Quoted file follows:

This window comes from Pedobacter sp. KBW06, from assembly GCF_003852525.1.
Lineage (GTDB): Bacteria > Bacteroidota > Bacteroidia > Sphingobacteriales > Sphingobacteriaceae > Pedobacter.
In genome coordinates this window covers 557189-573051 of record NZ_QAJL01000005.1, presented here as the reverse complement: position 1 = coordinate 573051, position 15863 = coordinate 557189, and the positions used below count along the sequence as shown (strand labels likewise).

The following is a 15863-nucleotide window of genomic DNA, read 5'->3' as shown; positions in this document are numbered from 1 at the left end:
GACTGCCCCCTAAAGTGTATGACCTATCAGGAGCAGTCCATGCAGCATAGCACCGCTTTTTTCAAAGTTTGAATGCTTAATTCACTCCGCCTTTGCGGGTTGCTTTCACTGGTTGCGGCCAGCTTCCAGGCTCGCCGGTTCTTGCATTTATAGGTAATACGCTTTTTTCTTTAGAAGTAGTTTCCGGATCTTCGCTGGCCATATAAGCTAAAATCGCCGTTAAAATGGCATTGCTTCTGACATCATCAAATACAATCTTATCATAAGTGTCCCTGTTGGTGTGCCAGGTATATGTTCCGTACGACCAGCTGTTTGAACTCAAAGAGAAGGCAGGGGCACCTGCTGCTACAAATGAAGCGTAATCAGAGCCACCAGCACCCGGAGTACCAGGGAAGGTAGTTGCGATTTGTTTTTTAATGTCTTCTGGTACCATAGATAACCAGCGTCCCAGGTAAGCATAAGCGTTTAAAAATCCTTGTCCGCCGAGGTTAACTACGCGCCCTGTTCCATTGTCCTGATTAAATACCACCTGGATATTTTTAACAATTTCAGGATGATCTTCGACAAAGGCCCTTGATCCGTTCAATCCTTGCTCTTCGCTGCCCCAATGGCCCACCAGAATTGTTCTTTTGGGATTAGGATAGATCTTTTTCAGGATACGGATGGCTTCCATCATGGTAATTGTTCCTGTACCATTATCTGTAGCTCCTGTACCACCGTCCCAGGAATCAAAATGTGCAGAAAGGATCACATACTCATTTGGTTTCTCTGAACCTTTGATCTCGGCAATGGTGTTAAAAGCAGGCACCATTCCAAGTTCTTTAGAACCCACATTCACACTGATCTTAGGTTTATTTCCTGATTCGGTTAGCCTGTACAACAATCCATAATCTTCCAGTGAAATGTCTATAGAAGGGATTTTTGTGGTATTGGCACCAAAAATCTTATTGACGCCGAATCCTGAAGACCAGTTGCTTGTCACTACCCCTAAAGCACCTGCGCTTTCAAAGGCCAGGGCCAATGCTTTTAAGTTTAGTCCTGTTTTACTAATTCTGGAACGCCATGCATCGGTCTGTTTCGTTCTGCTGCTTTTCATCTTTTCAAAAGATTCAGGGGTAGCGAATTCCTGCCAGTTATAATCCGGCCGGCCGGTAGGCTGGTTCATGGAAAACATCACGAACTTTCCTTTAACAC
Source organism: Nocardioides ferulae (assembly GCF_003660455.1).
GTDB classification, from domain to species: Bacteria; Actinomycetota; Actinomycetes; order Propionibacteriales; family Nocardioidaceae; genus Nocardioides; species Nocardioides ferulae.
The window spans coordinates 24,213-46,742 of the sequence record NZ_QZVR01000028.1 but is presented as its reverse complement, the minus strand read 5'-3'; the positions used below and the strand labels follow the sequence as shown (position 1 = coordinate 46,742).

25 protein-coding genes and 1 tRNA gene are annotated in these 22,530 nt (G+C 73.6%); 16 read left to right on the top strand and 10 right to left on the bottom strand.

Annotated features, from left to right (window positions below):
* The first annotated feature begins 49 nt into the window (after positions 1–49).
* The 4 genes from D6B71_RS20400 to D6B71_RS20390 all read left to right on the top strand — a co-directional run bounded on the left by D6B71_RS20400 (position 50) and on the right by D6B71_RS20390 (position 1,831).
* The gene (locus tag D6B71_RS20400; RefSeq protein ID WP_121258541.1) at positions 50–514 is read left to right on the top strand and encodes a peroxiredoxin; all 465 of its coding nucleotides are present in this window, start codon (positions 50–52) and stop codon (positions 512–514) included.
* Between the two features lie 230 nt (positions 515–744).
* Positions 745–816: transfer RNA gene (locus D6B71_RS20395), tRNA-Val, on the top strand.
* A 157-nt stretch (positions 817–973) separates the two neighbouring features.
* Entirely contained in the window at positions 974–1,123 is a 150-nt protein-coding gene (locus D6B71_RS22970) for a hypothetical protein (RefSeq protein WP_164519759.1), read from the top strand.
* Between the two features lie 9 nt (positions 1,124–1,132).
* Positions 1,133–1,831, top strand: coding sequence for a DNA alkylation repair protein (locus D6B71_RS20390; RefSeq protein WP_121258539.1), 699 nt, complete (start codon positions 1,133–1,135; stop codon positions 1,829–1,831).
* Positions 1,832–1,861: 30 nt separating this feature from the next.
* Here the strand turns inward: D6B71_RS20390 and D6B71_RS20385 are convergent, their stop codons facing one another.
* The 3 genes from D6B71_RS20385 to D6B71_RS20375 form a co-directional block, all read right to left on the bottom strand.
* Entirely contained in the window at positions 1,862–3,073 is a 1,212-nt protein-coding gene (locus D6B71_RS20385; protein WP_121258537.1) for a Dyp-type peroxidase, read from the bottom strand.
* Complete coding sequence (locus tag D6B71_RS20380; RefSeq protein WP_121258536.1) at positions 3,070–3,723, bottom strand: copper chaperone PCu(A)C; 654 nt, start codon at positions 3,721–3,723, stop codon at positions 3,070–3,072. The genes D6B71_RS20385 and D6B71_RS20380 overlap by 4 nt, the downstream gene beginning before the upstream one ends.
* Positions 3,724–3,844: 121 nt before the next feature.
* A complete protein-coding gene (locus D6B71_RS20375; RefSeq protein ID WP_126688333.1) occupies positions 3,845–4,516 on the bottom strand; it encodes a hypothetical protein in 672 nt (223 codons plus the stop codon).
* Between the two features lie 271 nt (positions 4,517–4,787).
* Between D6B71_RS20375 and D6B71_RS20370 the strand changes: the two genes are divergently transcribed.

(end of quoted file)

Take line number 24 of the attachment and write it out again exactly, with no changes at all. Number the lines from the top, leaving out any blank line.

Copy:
* Complete coding sequence (locus tag D6B71_RS20380; RefSeq protein WP_121258536.1) at positions 3,070–3,723, bottom strand: copper chaperone PCu(A)C; 654 nt, start codon at positions 3,721–3,723, stop codon at positions 3,070–3,072. The genes D6B71_RS20385 and D6B71_RS20380 overlap by 4 nt, the downstream gene beginning before the upstream one ends.